If I were asked to give advice to a young man who desired to form a prose style by a study of the best models of English composition, I would direct him to Shakespeare, Walter Savage Landor and Matthew Arnold. In them he would find whatever old example could give him, and I would have to advise him to depend upon his own native taste and his ear for cadence, assisted and confirmed by the study of these great writers. But first of all he must be taught to depend upon what nature has given him as his most valuable asset; whatever he can add to that by study, self-criticism and research is so much capital gained, but by far the greater portion of his success must be laid to his native gift, his "ear," as they say in music. I am writing now of style, of the way of putting a thing so that it will live by reason of the vital force with which it is uttered as well as by the inherent strength or beauty of the idea expressed. And from this point of view I would select Landor as the prototype of all that is excellent in English prose composition; Landor, who, as Mr. Lowell has said, "Leaving Shakespeare aside, has furnished us with so many delicate aphorisms of human nature." He has said himself, "Poetry has always been my amusement, prose my study and business," and, if for no other reason, it would be safe to consult a writer who had spent as much time over his prose as another man over his poetry. Landor gathers up in himself all the excellencies of the prose writers of the seventeenth and eighteenth centuries, he can be gorgeous in his imagery, ponderous in movement, delicate in fancy and tender in expression; his instrument has all the stops and registers. But with this variety of power he has his faults, and they are so easily distinguished that they are not dangerous; the want of complete continuity and an imperfect sense of progression mark him as vulnerable in the mass of his work, if the weak spot in his single sentences or paragraphs cannot be found. The study of this great artist should be joined with that of another who put his great gift of expression to more popular uses and who perhaps injured a style which has directness and lucidity as its foundations by controversial writing. Arnold oftentimes irritates his readers by insistence, by repetition, which he finds necessary in order to satisfy himself that he has made his point; but he makes it oftener unconsciously, by a clear, direct sentence that expresses the thought with the bareness sometimes of a conversational statement. In fact, this is a well defined characteristic of Arnold's prose—its conversational tone, like the utterance of some mind stored full of the graces of learning and the love of humanity. And all good prose is never far from this accent of converse as of one mind speaking without effort to another. You find it in Landor, in Sterne, in Thackeray, in Arnold, and, above and before all, in Shakespeare. The latter, supreme in poetry, is also unapproachable in the prose fragments in his plays which are like nothing written either before or since. So our student must go to him for his perfect model of accent as he would come to Landor for his model of form and to Arnold for his model of directness and force.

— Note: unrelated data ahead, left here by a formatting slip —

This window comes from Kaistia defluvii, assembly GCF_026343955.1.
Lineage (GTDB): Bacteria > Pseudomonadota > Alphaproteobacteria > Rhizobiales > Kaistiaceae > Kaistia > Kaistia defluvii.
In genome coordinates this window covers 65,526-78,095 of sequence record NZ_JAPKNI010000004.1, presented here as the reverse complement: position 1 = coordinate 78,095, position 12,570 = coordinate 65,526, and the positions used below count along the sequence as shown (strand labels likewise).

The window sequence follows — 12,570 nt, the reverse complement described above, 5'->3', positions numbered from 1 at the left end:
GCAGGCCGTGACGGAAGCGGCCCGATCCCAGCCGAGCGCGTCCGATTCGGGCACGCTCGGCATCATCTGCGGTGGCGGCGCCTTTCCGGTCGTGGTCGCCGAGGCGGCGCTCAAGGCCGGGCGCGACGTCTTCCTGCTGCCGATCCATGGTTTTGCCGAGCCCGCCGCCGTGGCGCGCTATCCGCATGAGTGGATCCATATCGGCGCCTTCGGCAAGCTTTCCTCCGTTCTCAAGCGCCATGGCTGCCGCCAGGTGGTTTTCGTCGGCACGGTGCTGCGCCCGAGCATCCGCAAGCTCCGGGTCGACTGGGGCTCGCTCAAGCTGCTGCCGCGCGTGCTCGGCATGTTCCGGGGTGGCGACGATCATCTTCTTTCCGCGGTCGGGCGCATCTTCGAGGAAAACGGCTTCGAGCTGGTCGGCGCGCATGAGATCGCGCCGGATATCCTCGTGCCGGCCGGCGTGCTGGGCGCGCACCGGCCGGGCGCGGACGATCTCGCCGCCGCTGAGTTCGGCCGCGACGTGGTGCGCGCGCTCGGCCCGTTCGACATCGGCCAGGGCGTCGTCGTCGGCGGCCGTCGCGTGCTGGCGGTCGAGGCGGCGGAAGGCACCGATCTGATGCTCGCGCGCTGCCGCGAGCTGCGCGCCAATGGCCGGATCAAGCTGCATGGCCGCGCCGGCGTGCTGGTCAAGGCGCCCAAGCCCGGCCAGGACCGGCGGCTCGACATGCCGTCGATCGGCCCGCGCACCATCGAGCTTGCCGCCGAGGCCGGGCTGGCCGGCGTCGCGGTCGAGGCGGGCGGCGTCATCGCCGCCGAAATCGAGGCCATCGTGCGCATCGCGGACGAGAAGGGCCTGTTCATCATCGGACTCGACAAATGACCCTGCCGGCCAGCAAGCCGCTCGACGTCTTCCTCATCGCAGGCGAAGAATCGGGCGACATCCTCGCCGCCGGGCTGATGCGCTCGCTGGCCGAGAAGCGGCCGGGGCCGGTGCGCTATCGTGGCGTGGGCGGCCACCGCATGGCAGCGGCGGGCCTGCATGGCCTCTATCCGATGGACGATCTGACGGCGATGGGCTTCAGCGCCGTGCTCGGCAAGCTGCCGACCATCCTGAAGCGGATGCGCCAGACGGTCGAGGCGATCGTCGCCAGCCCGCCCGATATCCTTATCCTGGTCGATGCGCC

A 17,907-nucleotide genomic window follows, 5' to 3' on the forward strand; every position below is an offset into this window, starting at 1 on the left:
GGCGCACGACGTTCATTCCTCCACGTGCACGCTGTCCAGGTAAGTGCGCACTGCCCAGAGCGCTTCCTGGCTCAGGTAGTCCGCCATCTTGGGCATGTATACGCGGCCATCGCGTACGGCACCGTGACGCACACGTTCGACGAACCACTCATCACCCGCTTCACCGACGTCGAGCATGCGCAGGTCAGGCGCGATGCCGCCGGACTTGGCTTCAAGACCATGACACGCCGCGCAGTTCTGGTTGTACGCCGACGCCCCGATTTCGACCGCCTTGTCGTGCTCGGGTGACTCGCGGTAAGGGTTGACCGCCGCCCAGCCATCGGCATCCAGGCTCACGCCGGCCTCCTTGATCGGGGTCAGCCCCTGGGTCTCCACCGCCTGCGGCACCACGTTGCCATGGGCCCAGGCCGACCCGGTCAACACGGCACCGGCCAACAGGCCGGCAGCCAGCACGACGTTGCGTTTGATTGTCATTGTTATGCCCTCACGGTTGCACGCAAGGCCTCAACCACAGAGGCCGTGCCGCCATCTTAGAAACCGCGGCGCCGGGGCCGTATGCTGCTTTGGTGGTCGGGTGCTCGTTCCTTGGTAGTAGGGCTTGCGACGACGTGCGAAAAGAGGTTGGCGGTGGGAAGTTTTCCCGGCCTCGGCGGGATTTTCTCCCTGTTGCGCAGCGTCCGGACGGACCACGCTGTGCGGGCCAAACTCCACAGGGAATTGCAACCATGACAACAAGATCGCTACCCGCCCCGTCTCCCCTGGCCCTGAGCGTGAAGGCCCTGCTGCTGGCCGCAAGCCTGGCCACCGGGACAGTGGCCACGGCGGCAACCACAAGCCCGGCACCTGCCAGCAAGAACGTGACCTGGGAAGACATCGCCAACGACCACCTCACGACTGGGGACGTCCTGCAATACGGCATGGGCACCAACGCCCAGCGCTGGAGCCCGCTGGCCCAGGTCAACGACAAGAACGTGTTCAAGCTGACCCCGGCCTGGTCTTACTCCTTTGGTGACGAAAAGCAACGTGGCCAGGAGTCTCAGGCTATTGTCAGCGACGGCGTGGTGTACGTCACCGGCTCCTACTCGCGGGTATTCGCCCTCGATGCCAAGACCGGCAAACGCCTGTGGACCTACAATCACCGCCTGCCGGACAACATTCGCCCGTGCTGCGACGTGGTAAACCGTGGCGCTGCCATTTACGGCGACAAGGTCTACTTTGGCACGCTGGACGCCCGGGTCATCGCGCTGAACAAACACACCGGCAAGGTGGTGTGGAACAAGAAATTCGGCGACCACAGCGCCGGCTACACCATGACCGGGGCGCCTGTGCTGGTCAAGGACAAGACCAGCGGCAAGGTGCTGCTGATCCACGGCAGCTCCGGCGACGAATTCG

S.

       For the benefit of those who have not seen it I will quote some stanzas from a very beautiful poem by Mr. Edmund Clarence Stedman, the distinguished American poet and critic. The poem is called "Ariel," and is the fines I have seen among the Shelley memorial poems. It appeared in The Atlantic Monthly for last August and was written by Mr. Stedman in May, 1892. It contains fifteen stanzas of eight lines each, and is filled with the very spirit of the poet whom it commemorates in these masterly lines:—

"Thyself the wild west wind, O boy divine,
       Thou fair wouldst be—the spirit which in its breath
Woos yet the seaward flex and the pine
       That wept thy death?
Or art thou still the incarnate child of song,
Who gazed as if astray
From some uncharted stellar way,
With eyes of wonder at our world of grief and wrong.

"Not ours to parley with the whispering June,
The genii of the wood,
The shapes that lurk in solitude,
The cloud, the mounting lark, the wan and waning moon."

"For thee the last time Hellis tipped her hills
With beauty; India breathed her midnight moan,
Her sigh, her ecstasy of passion's thrills,
To thee alone.
Such rapture thine, and the supreme gift
Which can the minstrel raise,
Above the myrtle and the bays,
To watch the sea of pain whereon our galleys drift."

       In such exquisitely beautiful language the poem is sustained from beginning to end. In the ninth stanza the elfin character of Shelley's power is given in the lines:—

"The slaves of air and light obeyed afar
Thy summons, Ariel; their elf-horns wound
Strange notes which all uncapturable are
Of broken sound."

       Then the poet turns to the present and alludes to the poetical followers of the "poet's poet":

"But now with foolish cry the multitude
Awards the throne,
And claims thy cloudland for its own
With voices all untuned to thy melodious mood."

       After this magnificent stanza describing his death and cremation:—

"Oh, the swift wind, the unrelenting sea!
They loved thee, yet they lured thee unaware
To be their spoil, lest alien skies to thee
Should seem more fair;
They had their will of thee, yet aye forlorn
Mourned the lithe soul's escape,
And gave the strand thy mortal shape
To be resolved in flame whereof its life was born."

The poem ends with an acknowledgement of Shelley's lasting fame:—

"The century wanes—thy voice thrills as of yore
When first it fell."

       I am astonished that such a beautiful poem written by a distinguished American should not have been noticed by the Canadian devotees of Shelley.
                                                                                                                C.